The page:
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At the trial of a Franco-Rwandan, attempts to clarify the role of the accused within Turquoise

2021-11-25T22:53:09.422Z

"Guide" of French soldiers, driver or member of operations to extract Tutsi survivors by the French army? The Assize Court of ...



"Guide"

of French soldiers, driver or member of operations to extract Tutsi survivors by the French army?

The Paris Assize Court tried Thursday evening to shed light on the alleged role within the Turquoise force of a Franco-Rwandan, tried for complicity in genocide.

Claude Muhayimana, who in 1994 was a driver and employee of a hotel in Kibuye (western Rwanda), has been on trial since Monday in Paris for

“complicity”

in genocide and crimes against humanity during the genocide that targeted the Tutsi minority, orchestrated by the extremist Hutu regime and which killed more than 800,000 from April to July 1994.

Read alsoEnd of the run for Kabuga, financier of the Tutsi genocide

He is accused of having

"knowingly helped and assisted"

soldiers and militiamen by repeatedly ensuring their transport to places of massacres. After the genocide, Claude Muhayimana, who is of Hutu origin, saying he was threatened by the new Rwandan authorities, fled to Zaire in 1995, lived in exile in Kenya, before arriving in France in 2001. In his request for political asylum, he claimed to have been threatened in Rwanda for having worked with French troops in the controversial military-humanitarian operation Turquoise, launched by France - under a UN mandate - in June 1994 and aimed at

"putting an end to the massacres ”

.

His asylum request was rejected and he will finally obtain French nationality in 2010. On Tuesday, in his personality questioning before the court, he reiterated that he had been arrested several times after the genocide by the new authorities of the Rwandan Patriotic Front (RPF, predominantly Tutsi, who put an end to the genocide and power in Kigali since 1994) and mistreated because of his work

"with the French".

He claimed to have collaborated as a

"guide"

with the French army, in particular to indicate them routes and the topography of the places.

"All the time, we went looking for survivors in parishes and other sectors,"

he added.

A long-awaited hearing

Thursday evening, the hearing of General Patrice Sartre, 74, commander of the RICM (marine tank infantry regiment) within Turquoise and present in Rwanda from June 22 to the end of August 1994, was eagerly awaited and lasted several hours. . The retired officer, suit and black tie and pen in hand, confirmed having been contacted more than 15 years ago by Claude Muhayimana, who said he was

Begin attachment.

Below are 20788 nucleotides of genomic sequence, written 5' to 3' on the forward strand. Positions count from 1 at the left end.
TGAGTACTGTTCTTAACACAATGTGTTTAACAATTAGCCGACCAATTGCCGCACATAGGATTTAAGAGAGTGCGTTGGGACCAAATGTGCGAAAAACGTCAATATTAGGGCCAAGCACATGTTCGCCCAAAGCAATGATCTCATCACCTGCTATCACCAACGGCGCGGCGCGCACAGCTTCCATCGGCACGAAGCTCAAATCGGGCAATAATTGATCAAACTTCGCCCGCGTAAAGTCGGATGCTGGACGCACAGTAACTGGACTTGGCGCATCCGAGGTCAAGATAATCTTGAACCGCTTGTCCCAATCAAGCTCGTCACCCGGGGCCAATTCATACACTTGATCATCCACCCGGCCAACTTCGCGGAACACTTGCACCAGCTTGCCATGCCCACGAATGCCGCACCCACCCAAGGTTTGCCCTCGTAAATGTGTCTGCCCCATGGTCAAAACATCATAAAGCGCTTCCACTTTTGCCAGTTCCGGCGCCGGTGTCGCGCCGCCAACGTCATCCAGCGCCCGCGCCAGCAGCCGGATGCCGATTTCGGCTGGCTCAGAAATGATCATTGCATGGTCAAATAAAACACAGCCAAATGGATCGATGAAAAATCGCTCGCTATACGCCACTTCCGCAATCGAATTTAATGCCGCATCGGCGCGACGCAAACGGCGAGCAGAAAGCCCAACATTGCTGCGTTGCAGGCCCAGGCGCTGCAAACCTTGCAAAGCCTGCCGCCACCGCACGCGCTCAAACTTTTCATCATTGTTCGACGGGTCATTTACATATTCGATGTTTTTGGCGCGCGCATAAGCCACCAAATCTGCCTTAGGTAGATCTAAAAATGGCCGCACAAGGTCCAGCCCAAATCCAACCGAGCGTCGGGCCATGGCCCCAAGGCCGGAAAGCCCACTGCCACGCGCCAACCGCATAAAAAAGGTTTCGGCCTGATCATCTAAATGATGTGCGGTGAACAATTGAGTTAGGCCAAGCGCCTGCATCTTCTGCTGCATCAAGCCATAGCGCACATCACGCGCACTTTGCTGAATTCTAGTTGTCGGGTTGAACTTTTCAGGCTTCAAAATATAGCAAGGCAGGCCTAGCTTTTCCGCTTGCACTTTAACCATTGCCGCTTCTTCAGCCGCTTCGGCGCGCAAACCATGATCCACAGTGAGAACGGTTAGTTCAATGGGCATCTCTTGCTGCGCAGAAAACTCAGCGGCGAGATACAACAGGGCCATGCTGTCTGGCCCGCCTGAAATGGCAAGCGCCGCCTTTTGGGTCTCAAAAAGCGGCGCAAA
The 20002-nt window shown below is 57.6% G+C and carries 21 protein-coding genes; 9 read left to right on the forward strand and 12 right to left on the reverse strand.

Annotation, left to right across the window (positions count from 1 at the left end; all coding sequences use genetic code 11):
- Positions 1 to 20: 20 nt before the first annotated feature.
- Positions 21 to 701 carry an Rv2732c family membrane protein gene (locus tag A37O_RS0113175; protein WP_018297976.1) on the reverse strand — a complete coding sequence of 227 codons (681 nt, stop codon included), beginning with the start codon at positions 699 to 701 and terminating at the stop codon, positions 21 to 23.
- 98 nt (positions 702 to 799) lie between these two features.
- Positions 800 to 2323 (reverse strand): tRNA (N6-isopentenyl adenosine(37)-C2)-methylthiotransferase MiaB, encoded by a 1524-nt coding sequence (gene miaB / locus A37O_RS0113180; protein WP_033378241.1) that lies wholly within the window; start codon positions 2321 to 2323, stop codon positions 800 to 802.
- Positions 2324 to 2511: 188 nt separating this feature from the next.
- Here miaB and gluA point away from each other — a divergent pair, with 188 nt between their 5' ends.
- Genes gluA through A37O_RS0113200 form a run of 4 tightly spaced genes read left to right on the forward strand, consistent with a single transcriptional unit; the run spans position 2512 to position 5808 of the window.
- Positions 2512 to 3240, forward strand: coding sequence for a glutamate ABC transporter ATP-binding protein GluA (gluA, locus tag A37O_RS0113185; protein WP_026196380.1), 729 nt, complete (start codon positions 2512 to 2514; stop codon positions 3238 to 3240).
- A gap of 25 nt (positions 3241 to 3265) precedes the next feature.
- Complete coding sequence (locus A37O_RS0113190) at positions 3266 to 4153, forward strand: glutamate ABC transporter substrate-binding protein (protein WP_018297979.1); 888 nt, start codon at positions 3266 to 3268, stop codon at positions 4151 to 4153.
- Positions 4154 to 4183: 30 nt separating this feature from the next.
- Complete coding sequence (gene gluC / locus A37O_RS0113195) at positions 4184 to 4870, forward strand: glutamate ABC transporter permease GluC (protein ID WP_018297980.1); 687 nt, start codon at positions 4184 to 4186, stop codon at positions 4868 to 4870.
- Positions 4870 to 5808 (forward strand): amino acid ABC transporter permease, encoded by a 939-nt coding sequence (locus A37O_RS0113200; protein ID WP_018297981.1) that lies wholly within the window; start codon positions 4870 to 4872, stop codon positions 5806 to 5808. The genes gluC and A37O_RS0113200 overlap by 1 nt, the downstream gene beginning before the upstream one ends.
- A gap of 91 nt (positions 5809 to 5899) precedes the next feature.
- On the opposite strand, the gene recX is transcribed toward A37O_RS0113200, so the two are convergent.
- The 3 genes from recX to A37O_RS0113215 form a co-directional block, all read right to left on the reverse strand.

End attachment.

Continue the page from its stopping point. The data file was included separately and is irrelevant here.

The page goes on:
"threatened with being returned to Rwanda". "During Operation Turquoise, Claude Muhayimana was one of the Rwandans who collaborated with the French army, as far as I can remember,"

said the general.

“I had no memory of Claude Muhayimana like that, except his head; it was someone I remembered seeing, ”

he said, adding:

“I think it was used at the very beginning of our presence, when we knew we needed a relay to stop the massacres”

and

“when we toured the churches”.

"I remember that Claude Muhayimana was part of this process,"

he said.

"Regarding (the employment of Claude Muhayimana as) driver, I considered it, but I could not establish it"

, continued the general, adding also that it

"was quite possible in the ten days which followed our arrival ”

that Claude Muhayimana“

guided us towards the survivors ”,

but that he had

“ no personal memory ”.

After a first letter from Claude Muhiyamana asking him to support his asylum request, General Sartre wrote in March 2004 to the director of the French Office for the Protection of Refugees and Stateless Persons (Ofprah) then in 2006 to a prefect, specifying that the facts alleged against the accused today were

"unknown to him at the time".

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The general admitted not having verified the

“reality of threats”

in Rwanda against Claude Muhayimana.

"But given the hostility shown by France towards the RPF before, during and after the genocide, the risk was quite possible." "It seemed to me that it was a duty that someone does not risk his life because he had served us (...) I was not interested in his fate ... maybe I was wrong given what is happening today, ”

he said about the accused, who remained impassive in the courtroom. The general described his mission in Rwanda as

"one of the most difficult moments of (his) life"

. "

What I experienced in Rwanda is something appalling, because all of a sudden we discovered that people we trusted, the government of Rwanda and the Hutu community that supported it, had massacred another. part of the population which at no time was in a position to defend itself ”.

Source: lefigaro

All news articles on 2021-11-25

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